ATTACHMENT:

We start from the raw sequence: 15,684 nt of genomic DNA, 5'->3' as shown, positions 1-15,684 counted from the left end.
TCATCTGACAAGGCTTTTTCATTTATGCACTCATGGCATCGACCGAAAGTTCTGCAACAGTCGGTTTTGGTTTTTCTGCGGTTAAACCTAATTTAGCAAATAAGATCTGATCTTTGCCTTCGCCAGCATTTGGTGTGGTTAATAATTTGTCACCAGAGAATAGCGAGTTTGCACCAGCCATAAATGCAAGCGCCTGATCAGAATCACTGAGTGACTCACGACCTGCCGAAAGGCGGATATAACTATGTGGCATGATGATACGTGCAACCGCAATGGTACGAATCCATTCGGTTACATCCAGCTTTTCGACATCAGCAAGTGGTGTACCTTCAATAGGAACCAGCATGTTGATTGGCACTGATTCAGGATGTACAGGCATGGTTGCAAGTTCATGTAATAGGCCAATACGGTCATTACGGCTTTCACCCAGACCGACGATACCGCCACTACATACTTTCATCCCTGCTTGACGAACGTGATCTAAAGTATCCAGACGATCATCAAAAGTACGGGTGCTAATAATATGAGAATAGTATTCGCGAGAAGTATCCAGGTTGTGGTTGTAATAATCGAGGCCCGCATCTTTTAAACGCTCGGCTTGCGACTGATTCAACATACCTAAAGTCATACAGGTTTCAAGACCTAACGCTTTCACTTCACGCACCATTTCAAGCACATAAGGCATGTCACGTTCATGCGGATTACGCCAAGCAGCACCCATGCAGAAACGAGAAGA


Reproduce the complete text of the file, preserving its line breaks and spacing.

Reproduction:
We start from the raw sequence: 15,684 nt of genomic DNA, 5'->3' as shown, positions 1-15,684 counted from the left end.
TCATCTGACAAGGCTTTTTCATTTATGCACTCATGGCATCGACCGAAAGTTCTGCAACAGTCGGTTTTGGTTTTTCTGCGGTTAAACCTAATTTAGCAAATAAGATCTGATCTTTGCCTTCGCCAGCATTTGGTGTGGTTAATAATTTGTCACCAGAGAATAGCGAGTTTGCACCAGCCATAAATGCAAGCGCCTGATCAGAATCACTGAGTGACTCACGACCTGCCGAAAGGCGGATATAACTATGTGGCATGATGATACGTGCAACCGCAATGGTACGAATCCATTCGGTTACATCCAGCTTTTCGACATCAGCAAGTGGTGTACCTTCAATAGGAACCAGCATGTTGATTGGCACTGATTCAGGATGTACAGGCATGGTTGCAAGTTCATGTAATAGGCCAATACGGTCATTACGGCTTTCACCCAGACCGACGATACCGCCACTACATACTTTCATCCCTGCTTGACGAACGTGATCTAAAGTATCCAGACGATCATCAAAAGTACGGGTGCTAATAATATGAGAATAGTATTCGCGAGAAGTATCCAGGTTGTGGTTGTAATAATCGAGGCCCGCATCTTTTAAACGCTCGGCTTGCGACTGATTCAACATACCTAAAGTCATACAGGTTTCAAGACCTAACGCTTTCACTTCACGCACCATTTCAAGCACATAAGGCATGTCACGTTCATGCGGATTACGCCAAGCAGCACCCATGCAGAAACGAGAAGA